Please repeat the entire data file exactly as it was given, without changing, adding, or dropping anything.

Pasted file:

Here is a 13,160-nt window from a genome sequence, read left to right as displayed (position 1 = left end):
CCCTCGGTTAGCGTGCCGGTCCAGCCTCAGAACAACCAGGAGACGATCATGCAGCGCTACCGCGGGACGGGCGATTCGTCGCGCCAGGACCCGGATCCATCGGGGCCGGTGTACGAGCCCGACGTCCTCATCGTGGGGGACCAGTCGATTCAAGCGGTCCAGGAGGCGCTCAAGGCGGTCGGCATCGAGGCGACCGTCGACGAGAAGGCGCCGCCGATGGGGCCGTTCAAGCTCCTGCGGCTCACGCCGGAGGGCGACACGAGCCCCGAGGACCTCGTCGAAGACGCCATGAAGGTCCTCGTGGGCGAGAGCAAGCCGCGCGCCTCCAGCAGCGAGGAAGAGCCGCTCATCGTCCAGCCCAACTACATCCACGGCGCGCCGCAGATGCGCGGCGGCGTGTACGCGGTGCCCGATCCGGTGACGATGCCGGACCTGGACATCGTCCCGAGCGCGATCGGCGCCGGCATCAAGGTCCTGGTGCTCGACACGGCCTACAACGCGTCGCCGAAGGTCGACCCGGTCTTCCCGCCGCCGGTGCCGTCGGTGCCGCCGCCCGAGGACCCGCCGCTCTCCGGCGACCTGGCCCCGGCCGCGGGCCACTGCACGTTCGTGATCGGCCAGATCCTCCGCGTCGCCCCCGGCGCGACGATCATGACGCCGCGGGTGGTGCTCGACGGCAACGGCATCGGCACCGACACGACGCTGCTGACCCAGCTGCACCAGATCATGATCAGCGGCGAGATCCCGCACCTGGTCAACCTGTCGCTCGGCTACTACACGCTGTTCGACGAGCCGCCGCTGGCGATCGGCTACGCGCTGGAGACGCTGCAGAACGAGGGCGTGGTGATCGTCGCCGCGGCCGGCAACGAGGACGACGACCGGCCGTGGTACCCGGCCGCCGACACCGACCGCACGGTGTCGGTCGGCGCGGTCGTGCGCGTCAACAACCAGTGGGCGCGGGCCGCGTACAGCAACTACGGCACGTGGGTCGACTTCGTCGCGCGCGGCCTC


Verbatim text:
Here is a 13,160-nt window from a genome sequence, read left to right as displayed (position 1 = left end):
CCCTCGGTTAGCGTGCCGGTCCAGCCTCAGAACAACCAGGAGACGATCATGCAGCGCTACCGCGGGACGGGCGATTCGTCGCGCCAGGACCCGGATCCATCGGGGCCGGTGTACGAGCCCGACGTCCTCATCGTGGGGGACCAGTCGATTCAAGCGGTCCAGGAGGCGCTCAAGGCGGTCGGCATCGAGGCGACCGTCGACGAGAAGGCGCCGCCGATGGGGCCGTTCAAGCTCCTGCGGCTCACGCCGGAGGGCGACACGAGCCCCGAGGACCTCGTCGAAGACGCCATGAAGGTCCTCGTGGGCGAGAGCAAGCCGCGCGCCTCCAGCAGCGAGGAAGAGCCGCTCATCGTCCAGCCCAACTACATCCACGGCGCGCCGCAGATGCGCGGCGGCGTGTACGCGGTGCCCGATCCGGTGACGATGCCGGACCTGGACATCGTCCCGAGCGCGATCGGCGCCGGCATCAAGGTCCTGGTGCTCGACACGGCCTACAACGCGTCGCCGAAGGTCGACCCGGTCTTCCCGCCGCCGGTGCCGTCGGTGCCGCCGCCCGAGGACCCGCCGCTCTCCGGCGACCTGGCCCCGGCCGCGGGCCACTGCACGTTCGTGATCGGCCAGATCCTCCGCGTCGCCCCCGGCGCGACGATCATGACGCCGCGGGTGGTGCTCGACGGCAACGGCATCGGCACCGACACGACGCTGCTGACCCAGCTGCACCAGATCATGATCAGCGGCGAGATCCCGCACCTGGTCAACCTGTCGCTCGGCTACTACACGCTGTTCGACGAGCCGCCGCTGGCGATCGGCTACGCGCTGGAGACGCTGCAGAACGAGGGCGTGGTGATCGTCGCCGCGGCCGGCAACGAGGACGACGACCGGCCGTGGTACCCGGCCGCCGACACCGACCGCACGGTGTCGGTCGGCGCGGTCGTGCGCGTCAACAACCAGTGGGCGCGGGCCGCGTACAGCAACTACGGCACGTGGGTCGACTTCGTCGCGCGCGGCCTC